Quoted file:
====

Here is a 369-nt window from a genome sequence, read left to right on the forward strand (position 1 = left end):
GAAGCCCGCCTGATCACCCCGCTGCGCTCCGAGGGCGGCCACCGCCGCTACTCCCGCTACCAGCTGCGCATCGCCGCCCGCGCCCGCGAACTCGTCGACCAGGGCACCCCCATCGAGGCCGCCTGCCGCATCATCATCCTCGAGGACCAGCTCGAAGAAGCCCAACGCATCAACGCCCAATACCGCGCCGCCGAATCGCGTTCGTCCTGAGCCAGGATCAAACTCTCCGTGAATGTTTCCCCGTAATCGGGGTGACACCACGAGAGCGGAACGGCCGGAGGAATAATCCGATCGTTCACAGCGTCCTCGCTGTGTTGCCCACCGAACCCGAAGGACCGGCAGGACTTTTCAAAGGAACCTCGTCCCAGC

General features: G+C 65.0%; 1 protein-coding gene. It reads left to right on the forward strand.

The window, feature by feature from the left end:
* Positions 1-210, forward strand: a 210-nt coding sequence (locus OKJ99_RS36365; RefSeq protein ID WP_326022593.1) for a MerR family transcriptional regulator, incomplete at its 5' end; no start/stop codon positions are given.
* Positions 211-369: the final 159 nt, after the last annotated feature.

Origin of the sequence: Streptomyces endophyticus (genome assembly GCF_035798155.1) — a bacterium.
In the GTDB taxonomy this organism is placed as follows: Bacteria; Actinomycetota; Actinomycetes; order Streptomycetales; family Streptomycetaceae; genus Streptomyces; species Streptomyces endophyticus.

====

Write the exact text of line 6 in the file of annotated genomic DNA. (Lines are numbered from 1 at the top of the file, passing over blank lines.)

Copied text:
* Positions 211-369: the final 159 nt, after the last annotated feature.